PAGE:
Every had a latent bug go undetected and then jump up and bite you?
Yeah, not the nicest feeling.
I’ve been working on a pretty interesting project that now makes use of Redis to provide a caching layer as the system uses multiple servers and does some reasonably heavy computation to prepare the data for use in the front end. For reference there are numerous REST calls to get the basic data and then a raft of search queries that are executed (again via REST) to build up a data payload of about 1MB. Anyhow given this complexity we cache this. previously we just used the old school System.Web.HttpRuntime.Cache. While this worked it had a few limitations, most notably ensuring consistency of cached data across multiple servers is all but impossible. So we elected to change out implementation to use a Redis cache server, which we can easily provision in Azure, WIN!
So we implemented a cache wrapper object to abstract away the complexity of connecting to the cache etc. Actually we borrowed the wrapper object we’d implemented on another project…
If you read the How to Use Azure Redis Cache article there is some great guidance in there on how to set up a connect to your cache. There’s a single line in that article that is EXTREMELY important; “The connection to the Azure Redis Cache is managed by the ConnectionMultiplexer class. This class is designed to be shared and reused throughout your client application, and does not need to be created on a per operation basis.” In fact this class MUST be shared in a single instance manner. Now if you’re using an IOC container, such as Unity or Ninject, all you need do is ensure that your IOC container has an instance of your wrapper class to treat as a singleton and then this criteria is met.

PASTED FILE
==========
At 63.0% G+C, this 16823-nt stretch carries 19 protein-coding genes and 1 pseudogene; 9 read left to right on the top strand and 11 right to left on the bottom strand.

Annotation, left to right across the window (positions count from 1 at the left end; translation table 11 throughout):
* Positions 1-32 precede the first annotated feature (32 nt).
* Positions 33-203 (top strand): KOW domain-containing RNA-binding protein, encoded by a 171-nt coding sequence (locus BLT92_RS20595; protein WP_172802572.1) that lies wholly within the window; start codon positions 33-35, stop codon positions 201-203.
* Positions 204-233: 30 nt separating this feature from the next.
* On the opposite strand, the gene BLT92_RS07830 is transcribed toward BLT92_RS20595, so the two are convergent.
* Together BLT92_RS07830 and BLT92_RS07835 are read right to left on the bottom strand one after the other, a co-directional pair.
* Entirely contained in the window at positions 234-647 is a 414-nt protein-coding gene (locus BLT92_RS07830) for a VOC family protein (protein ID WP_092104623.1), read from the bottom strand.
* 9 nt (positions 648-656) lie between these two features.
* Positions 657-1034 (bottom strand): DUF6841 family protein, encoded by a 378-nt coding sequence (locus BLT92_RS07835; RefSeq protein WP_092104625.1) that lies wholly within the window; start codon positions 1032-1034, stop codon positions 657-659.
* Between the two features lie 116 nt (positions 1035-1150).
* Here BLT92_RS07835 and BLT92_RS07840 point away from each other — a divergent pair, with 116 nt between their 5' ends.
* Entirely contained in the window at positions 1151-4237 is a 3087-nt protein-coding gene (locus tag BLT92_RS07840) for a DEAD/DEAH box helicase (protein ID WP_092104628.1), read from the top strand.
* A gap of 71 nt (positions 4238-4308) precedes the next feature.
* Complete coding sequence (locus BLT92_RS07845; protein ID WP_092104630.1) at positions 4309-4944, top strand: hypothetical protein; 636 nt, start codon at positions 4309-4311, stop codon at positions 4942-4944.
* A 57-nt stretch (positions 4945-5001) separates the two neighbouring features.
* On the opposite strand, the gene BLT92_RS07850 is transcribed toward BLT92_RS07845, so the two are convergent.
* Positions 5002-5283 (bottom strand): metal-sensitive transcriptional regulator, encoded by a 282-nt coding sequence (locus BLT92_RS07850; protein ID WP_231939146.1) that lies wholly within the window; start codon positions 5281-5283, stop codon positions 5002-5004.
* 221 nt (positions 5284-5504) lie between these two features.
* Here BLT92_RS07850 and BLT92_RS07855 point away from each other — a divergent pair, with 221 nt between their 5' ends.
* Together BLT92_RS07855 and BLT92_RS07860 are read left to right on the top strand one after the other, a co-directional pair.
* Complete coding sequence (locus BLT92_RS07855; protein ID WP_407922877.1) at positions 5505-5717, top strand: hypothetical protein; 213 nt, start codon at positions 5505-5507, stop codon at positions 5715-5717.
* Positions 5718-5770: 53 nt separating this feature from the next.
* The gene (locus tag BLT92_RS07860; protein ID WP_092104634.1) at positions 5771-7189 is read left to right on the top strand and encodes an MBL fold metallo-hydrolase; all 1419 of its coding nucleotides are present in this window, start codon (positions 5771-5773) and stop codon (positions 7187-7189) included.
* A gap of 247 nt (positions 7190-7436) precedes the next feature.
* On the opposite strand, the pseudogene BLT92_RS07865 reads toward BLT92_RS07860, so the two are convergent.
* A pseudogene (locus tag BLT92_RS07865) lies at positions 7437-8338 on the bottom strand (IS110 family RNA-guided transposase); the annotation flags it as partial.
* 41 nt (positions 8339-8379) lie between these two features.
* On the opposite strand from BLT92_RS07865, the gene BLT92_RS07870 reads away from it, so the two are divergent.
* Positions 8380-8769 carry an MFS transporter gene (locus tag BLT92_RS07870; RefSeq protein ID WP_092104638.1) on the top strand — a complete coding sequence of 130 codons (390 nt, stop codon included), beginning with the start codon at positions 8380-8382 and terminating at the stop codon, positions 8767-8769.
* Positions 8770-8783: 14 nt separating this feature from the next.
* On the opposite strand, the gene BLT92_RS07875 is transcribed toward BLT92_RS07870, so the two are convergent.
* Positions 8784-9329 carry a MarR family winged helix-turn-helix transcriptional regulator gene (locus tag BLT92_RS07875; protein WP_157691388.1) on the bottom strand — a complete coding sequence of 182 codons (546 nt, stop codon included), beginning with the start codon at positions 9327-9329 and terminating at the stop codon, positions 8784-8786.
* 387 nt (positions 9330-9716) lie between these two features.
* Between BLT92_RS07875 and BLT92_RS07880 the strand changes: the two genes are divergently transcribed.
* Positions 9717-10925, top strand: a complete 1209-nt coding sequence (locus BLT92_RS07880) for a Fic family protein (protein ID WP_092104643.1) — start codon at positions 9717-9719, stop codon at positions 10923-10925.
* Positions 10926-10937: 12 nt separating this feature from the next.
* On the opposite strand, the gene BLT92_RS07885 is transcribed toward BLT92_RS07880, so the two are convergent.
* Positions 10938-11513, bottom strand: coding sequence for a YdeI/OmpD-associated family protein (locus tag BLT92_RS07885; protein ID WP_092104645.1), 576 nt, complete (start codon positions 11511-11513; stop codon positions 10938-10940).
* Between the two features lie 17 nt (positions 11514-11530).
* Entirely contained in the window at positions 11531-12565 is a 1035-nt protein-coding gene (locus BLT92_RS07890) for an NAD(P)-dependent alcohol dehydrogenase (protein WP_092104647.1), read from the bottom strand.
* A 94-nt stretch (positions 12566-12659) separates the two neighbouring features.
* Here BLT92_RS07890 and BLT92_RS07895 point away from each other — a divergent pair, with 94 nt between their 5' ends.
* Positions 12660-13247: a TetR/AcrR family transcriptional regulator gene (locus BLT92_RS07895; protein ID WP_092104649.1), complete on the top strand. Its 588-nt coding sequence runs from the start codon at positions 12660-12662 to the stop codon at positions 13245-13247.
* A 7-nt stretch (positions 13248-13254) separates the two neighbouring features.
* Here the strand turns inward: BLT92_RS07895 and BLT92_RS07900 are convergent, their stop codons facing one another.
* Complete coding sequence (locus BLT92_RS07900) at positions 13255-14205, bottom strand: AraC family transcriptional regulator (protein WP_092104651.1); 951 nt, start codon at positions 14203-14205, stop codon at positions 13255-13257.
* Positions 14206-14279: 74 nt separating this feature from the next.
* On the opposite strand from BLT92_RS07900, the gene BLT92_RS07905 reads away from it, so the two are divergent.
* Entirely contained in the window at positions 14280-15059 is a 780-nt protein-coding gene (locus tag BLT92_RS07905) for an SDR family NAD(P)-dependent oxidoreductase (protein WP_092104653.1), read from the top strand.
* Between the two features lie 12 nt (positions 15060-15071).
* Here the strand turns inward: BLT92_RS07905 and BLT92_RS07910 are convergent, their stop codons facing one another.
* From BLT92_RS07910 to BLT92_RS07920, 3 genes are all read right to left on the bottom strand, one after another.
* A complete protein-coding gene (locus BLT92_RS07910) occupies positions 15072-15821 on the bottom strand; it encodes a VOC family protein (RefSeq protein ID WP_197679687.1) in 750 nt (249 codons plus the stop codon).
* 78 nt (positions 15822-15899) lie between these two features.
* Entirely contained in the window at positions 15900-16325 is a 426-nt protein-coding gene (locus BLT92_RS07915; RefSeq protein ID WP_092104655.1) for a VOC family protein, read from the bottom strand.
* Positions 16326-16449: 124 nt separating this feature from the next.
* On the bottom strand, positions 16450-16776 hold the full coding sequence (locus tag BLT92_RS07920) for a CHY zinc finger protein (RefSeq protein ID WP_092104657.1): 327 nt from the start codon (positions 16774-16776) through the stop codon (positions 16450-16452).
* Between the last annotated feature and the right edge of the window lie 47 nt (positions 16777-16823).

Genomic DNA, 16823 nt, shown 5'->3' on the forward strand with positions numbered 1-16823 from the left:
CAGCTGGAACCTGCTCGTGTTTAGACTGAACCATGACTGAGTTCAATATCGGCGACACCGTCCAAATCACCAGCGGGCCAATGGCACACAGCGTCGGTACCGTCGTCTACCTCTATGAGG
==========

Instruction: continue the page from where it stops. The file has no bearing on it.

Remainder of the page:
Now, the project that we borrowed that wrapper class into isn’t using a IOC container, unlike where it came from. The net result was that we wound up creating a ConnectionMultiplexer instance every time our RedisCache wrapper object was instantiated meaning that we slowly added more and more open client connections to the Redis server. Being that this code was running on IIS the app pool was recycling nightly, as they do, and closing all of those open connections…
So we didn’t notice our problem, until the number of calls into the code that talked to Redis reached a certain level, at which point the Redis server came to a grinding halt with a load metric of 100% 😐
Full credit to the Azure Support team, they have been super responsive and helped me resolve the issue we had with our code. Personally I’d love the Azure team to include a full class listing in that article, or linked from it, that handles the connections properly. But until such time as they do so I’m going to provide one here which they came up with in the thread I work with them.
public class RedisCache : IRepositoryCache
private static ConfigurationOptions _configurationOptions;
private readonly CachePrefix _prefix;
public RedisCache(ConfigurationOptions configurationOptions, CachePrefix prefix)
if (configurationOptions == null) throw new ArgumentNullException("configurationOptions");
_configurationOptions = configurationOptions;
_prefix = prefix;
private static IDatabase Cache
private static readonly Lazy<ConnectionMultiplexer> LazyConnection
= new Lazy<ConnectionMultiplexer>(() => ConnectionMultiplexer.Connect(_configurationOptions));
public static ConnectionMultiplexer Connection
public void ClearItem(string key)
key = _prefix + key;
if (key == null) throw new ArgumentNullException("key");
// Other cache access methods ommited for brevity
The key things that make this implementation work is that the _configurationOptions member and the wrappers around the ConnectionMultiplexer are static and therefore shared among all instances of this class.
Once I got this version of the code up into production then the number of open connections to the Redis server dropped right off and hasn’t grown out of control since 🙂
Anyway, hopefully this helps someone else avoid making the same mistake we did.